Former U.S commander in Gen. John Allen suggest that the military may need to keep additonal troops in Afghanistan beyond 2014.
Gen. John Allen co-authored a report by an American think-tank Center for a New American Security (CNAS), which also insists for the retention of “bridging force” in Afghanistan by United States after 2014 in a bid to help support the Afghans.
Allen’s recommendation for “bridging force” is in addition to any long-term U.S. military presence and appears to run counter to the Obama administration’s stated policy.
United States will withdraw majority of its combat troops from Afghanistan by the end of 2014, and only a small enduring force will likely remain in Afghanistan to help train Afghan army and carry out counter-terrorism operations if the two nations agree to sign a bilteral security agreement.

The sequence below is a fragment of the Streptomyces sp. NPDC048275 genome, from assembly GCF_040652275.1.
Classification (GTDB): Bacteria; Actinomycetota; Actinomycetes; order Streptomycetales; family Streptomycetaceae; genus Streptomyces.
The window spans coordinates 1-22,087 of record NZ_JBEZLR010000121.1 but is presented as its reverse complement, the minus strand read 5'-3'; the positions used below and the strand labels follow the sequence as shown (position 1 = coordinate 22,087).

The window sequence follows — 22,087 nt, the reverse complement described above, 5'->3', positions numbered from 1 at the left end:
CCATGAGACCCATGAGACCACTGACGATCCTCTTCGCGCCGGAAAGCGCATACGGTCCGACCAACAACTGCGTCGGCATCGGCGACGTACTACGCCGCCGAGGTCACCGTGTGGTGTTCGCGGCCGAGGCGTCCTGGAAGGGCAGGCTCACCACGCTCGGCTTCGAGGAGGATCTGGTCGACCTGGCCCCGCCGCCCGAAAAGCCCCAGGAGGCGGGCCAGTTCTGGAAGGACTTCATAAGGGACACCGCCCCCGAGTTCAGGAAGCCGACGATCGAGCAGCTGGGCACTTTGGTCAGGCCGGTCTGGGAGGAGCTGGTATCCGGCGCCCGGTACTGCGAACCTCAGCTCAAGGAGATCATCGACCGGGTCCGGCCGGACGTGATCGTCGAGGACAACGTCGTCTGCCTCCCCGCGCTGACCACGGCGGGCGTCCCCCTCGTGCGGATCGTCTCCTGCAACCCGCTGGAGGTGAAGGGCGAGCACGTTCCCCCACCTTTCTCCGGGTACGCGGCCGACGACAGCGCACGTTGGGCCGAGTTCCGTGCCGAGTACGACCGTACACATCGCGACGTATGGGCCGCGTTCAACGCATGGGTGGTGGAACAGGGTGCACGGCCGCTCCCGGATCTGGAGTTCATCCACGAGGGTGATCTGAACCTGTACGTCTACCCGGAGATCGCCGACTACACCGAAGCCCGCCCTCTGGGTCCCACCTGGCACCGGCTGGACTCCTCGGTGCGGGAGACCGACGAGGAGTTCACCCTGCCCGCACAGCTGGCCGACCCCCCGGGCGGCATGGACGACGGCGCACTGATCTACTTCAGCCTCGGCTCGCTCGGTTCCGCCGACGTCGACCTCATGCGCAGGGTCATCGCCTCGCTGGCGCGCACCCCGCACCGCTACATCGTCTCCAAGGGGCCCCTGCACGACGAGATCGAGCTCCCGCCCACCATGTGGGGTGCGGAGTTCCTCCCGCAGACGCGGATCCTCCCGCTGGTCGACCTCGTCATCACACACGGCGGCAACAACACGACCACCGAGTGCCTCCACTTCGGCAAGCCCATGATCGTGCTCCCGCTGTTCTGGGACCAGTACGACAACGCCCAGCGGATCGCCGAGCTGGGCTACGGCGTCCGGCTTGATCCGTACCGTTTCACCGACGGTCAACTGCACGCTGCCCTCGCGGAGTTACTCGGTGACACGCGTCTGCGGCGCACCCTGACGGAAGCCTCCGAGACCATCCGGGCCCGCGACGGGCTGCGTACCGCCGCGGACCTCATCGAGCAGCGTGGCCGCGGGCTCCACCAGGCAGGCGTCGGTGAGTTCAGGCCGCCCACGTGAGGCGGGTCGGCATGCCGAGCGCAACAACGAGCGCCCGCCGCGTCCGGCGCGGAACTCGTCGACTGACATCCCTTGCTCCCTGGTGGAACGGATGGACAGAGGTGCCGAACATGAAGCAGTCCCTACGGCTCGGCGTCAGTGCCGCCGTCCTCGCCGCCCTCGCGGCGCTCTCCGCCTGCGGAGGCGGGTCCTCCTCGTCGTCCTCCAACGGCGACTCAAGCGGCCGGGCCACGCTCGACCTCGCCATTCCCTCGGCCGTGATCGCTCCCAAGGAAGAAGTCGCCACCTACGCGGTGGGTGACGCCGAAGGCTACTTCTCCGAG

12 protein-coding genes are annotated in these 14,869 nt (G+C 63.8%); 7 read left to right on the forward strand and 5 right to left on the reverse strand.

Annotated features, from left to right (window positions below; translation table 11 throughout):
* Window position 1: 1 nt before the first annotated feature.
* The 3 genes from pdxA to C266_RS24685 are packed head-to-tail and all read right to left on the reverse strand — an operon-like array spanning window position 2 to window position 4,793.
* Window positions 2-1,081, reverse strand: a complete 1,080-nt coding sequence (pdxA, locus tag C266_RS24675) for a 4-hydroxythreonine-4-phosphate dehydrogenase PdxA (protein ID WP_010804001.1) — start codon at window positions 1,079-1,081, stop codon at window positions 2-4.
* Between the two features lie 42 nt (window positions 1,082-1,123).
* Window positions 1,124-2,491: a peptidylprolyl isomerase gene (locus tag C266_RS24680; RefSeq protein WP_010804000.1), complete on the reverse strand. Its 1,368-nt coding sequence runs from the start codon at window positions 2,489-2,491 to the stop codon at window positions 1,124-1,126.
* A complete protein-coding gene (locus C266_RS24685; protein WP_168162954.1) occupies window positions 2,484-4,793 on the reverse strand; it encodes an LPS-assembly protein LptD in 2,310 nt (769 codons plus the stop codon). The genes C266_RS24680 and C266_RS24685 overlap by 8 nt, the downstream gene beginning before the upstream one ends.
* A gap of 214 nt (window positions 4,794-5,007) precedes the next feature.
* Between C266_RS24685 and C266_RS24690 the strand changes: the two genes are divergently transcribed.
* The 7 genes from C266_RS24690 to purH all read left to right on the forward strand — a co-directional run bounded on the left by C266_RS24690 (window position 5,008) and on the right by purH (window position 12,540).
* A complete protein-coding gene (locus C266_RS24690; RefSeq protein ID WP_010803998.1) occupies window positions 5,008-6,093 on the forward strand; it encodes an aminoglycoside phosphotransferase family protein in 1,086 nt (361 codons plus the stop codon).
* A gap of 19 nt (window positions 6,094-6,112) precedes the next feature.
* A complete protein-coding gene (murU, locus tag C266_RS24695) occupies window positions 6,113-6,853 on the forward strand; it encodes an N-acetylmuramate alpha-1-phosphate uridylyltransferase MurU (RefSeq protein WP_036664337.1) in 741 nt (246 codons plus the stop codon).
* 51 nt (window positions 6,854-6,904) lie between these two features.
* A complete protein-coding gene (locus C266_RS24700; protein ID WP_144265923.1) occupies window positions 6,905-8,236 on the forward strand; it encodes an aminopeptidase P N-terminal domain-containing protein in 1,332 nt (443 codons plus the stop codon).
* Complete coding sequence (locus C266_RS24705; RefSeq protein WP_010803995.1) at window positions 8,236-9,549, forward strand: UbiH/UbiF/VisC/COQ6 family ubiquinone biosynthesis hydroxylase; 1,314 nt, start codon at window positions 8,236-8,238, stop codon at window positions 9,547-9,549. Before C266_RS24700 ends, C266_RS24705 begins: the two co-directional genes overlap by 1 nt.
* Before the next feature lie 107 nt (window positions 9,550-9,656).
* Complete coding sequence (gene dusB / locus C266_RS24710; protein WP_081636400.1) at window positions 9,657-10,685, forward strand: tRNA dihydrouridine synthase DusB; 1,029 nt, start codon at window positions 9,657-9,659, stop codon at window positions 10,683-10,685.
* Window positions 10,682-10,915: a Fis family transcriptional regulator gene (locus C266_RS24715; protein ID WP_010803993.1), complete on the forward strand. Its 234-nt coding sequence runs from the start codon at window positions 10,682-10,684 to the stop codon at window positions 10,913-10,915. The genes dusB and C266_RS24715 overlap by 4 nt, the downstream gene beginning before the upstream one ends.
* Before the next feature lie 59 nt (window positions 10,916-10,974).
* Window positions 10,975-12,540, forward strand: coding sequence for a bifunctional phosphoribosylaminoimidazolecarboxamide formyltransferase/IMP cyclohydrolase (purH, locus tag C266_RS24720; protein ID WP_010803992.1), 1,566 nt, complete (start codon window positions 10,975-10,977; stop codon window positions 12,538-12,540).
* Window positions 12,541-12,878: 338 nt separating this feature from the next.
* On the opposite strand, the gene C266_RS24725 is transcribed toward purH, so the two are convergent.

The report published by Center for A New American Security in Washington said, “For two to three years after 2014, the United States may need an additional force package of several thousand personnel to help the Afghans finish building their air force, their special operations force and certain other enablers in the medical realm, in counter-IED capability and in intelligence collection.”
Currently there are 66,000 US troops stationed in Afghanistan which would be reduced by half in February 2014 and will be furthered reduced by the end of 2014.
A bridging force has never been publicly discussed by Obama or top Pentagon officials, however, Allen says he suggested a force of about 13,600 troops in his formal recommendation to the White House before he retired.
He also said the “bridging force” was not included in his formal recommendations to the White House because “we didn’t develop it enough.”